Extending from the neck 14 of the root is the main part of the root which lies deep in the socket and is in the form of a V with a fixed leg 21 joined to the neck 14, the apex 22 of the V adjacent the bottom, or remote part, of the socket, and the free leg 23 of the V more or less parallel to the fixed leg 21. Each of the legs is formed with a thin wall shaped and rounded so that the two legs of the V are part of a hollow cone, shaped so that the outer surface conforms to the inner surface of the tooth socket. The outer surfaces of the root parts are roughened as by shearing and striking out small sections 24 of the walls of the root. Other openings 26 than those formed by the striking out of the sections 24 may be formed in the root walls. The purpose of these projections 24, or spurs, and openings 26 is to aid in firmly anchoring the artificial roots in the natural socket. When first inserted in the socket, the struck out sections 24 serve to firmly hold the tooth in place when the springy nature of the material and construction of the tooth root expand the legs 21, 23 away from each other and against the walls of the socket when inserted therein. Also, the spurs aid in retaining the root in the socket without crowding or damage to the lamina dura or other existing structure. The healing process will fill in the holes in the roots with tissue and eventually all of the unused parts of the socket to firmly anchor the tooth in place. Prior to extraction of the old tooth which the artificial one is to replace, X-rays of the old tooth should be taken to determine the shape and location of the root systemso that a properly shaped artificial tooth is at hand to replace the old one when it is extracted. A small amount of shaping of the root may be done by bending and trimming thereof, as by the removal of some of the V point 22 and edges of the legs 21, 23.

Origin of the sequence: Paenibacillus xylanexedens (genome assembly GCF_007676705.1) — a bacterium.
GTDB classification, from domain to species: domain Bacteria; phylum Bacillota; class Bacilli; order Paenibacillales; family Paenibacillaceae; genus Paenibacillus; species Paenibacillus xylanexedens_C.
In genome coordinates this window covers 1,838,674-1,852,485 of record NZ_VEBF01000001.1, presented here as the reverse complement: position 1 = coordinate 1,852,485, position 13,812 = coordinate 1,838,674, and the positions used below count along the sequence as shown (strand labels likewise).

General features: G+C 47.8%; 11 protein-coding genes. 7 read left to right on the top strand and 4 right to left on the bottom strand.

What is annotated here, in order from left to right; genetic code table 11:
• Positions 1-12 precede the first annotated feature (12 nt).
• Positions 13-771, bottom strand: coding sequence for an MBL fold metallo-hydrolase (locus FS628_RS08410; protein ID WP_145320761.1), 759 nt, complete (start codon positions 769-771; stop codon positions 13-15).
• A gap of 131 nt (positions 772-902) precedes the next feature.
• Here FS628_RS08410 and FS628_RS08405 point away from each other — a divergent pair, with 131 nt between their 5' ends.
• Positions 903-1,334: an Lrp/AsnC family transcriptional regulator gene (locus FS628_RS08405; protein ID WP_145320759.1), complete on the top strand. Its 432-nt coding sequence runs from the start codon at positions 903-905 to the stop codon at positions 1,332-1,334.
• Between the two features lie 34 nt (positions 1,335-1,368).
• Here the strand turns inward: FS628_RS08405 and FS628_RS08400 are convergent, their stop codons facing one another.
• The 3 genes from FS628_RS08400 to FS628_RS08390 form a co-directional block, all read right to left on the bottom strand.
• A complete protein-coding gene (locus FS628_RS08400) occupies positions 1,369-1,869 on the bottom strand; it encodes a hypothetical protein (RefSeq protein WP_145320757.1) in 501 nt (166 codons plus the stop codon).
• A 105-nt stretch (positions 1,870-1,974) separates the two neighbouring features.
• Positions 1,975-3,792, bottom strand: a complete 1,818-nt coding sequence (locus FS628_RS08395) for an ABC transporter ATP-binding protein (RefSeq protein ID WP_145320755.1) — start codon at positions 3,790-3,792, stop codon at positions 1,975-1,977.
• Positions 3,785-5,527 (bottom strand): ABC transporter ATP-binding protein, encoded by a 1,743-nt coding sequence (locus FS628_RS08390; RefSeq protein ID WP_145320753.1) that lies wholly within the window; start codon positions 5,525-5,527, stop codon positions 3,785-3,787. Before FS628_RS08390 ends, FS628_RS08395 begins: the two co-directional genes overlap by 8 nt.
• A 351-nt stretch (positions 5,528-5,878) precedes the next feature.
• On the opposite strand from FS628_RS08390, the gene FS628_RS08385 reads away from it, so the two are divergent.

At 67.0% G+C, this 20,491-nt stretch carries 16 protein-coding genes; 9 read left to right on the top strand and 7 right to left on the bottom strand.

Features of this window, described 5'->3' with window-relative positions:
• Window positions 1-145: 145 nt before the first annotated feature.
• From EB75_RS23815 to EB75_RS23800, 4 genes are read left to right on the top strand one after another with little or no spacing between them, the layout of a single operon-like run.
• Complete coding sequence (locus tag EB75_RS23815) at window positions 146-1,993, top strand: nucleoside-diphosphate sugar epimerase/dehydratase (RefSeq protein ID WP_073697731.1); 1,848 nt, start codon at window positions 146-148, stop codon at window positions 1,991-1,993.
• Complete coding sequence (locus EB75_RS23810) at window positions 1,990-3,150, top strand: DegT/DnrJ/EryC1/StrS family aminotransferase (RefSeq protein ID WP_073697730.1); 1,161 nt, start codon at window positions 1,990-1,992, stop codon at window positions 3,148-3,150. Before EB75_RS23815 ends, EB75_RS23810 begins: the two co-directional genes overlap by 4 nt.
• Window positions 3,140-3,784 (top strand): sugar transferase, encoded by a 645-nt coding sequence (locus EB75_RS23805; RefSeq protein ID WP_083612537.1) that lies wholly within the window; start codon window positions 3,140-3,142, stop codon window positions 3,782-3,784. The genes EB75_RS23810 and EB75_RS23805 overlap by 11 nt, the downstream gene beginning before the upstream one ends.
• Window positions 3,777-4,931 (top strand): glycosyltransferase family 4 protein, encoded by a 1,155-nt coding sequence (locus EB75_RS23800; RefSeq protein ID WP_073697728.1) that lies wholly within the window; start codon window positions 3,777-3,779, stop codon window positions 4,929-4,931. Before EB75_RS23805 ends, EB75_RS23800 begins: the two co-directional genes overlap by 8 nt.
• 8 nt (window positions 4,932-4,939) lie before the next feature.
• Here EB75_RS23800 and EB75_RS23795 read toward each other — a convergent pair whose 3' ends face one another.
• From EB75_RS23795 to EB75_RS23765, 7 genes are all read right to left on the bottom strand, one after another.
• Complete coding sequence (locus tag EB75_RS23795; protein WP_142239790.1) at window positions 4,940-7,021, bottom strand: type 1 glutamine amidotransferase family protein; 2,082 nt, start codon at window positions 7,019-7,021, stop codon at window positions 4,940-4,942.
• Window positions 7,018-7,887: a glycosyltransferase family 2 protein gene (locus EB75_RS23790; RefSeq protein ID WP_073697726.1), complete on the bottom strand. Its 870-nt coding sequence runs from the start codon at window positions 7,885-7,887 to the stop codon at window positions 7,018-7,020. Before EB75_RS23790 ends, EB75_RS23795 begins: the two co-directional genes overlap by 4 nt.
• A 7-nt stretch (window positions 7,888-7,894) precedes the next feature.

Figure 4 is an elevational full view of only the root of the tooth shown in the previous figures.
Using this structure and this process, there will be substituted for a natural tooth an artificial one that will be comfortable to the person and will in some respects be superior to the natural tooth. Further, it will be an artificial tooth which does not depend upon the proximal, adjacent teeth for support and retention, nor does the artificial tooth impose a load upon the adjacent teeth which tends to weaken them in their sockets.
Figures 5 and 6 show a modification of the previously described structure in which there are two branches of the root integral with a single neck for insertion in the socket of one of the back teeth. While only two branches are shown, it is obvious that three branches could be provided for replacement of those teeth having three branches to the root.